And so, let us purge our minds of the inane buzz-words of today, such as “energy security” or “energy independence” and “green” this or that. (“It’s easy to be green!” says Kermit the frog in an SUV commercial; I would beg to differ, but then who am I to disagree with a hand-puppet?) Let us drop the conceit that these are “problems,” and that they can be “fixed.” Let us instead try an experiment: let us dissociate from human history, and free-associate our way into the next chapter of natural history, which, let us bravely assume, a member of our ecologically challenged species will still be on hand to narrate.
When in 1722 a European ship first anchored off Easter Island, the surviving islanders paddled out to it in their canoes, which the Europeans described as fragile, made of many small sticks ingeniously fastened together, not at all seaworthy, and entirely unlike the large ocean-going canoes that had carried the ancestors of these Polynesian settlers to the island across the vastness of the Pacific around 1200 AD. The islanders wanted to trade with the Europeans, and timber was high on the list of items sought by islanders. By that time, few trees still grew on Easter Island. It had once been heavily forested with palm trees, but was by then denuded, the palm nuts having been gnawed by rats, which were introduced by the settlers. The islanders survived this environmental calamity, shifting to grasses for making fire, and their population remained stable until the arrival of the Europeans. But they found themselves marooned. They had lost their boatbuilding and seafaring skills; moreover, they lacked a key boat-building material: large, old-growth trees. With no means of escape, they were easy prey for the conquering Europeans; thousands of them were enslaved and carried off; many others remained and died of disease. They should have built some boats, while they still could, and kept their options open.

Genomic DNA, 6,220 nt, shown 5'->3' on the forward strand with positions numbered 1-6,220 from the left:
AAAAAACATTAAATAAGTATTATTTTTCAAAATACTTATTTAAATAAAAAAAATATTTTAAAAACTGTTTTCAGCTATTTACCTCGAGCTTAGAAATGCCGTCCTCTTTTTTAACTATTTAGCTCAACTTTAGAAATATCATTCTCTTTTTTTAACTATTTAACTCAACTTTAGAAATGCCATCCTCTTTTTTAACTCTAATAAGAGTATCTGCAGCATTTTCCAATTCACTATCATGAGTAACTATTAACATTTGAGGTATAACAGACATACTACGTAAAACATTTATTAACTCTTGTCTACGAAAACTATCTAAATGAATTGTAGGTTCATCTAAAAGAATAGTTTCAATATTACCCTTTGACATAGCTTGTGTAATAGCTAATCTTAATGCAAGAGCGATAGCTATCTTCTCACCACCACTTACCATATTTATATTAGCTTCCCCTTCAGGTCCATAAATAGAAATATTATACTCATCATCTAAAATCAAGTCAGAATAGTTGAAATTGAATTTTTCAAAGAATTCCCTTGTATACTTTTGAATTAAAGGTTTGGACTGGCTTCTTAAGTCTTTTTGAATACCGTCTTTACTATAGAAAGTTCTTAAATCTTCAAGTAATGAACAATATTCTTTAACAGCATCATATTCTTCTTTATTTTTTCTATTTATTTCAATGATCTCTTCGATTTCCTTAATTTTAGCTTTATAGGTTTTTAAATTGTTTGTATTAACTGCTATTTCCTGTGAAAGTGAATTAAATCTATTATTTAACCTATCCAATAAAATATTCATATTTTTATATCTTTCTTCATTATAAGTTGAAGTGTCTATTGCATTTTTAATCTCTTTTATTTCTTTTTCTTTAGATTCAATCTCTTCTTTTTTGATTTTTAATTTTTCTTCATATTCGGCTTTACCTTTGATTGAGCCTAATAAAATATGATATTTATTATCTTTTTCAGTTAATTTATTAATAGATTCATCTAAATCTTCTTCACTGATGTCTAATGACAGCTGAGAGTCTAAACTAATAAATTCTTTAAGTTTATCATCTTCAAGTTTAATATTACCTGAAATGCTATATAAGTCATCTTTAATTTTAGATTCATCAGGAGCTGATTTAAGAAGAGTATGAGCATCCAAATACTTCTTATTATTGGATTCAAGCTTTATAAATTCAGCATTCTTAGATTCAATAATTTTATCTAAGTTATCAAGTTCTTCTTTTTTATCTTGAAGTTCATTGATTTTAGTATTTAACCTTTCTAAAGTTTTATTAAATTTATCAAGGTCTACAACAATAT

Small islands such as Easter Island, the sudden collapses that befall their fragile ecosystems, and the subsequent cataclysms experienced by their populations, are considered to be objects worthy of study, because in microcosm they represent many of the same problems that are now besetting the planet as a whole. We live at a time when even the most concerted attempts at cultivating an optimistic outlook fail in the face of front-page news about catastrophic climate change, impending energy shortages, military quagmires and fiascos, and degradation of land and water resources, all of which are putting an ever-greater strain on a global population whose precipitous decline will perhaps be no less spectacular than its recent exponential increase. The economic services on which we depend are in turn based entirely on ecological services, whether from living ecosystems, or from the remains of fossilized ones.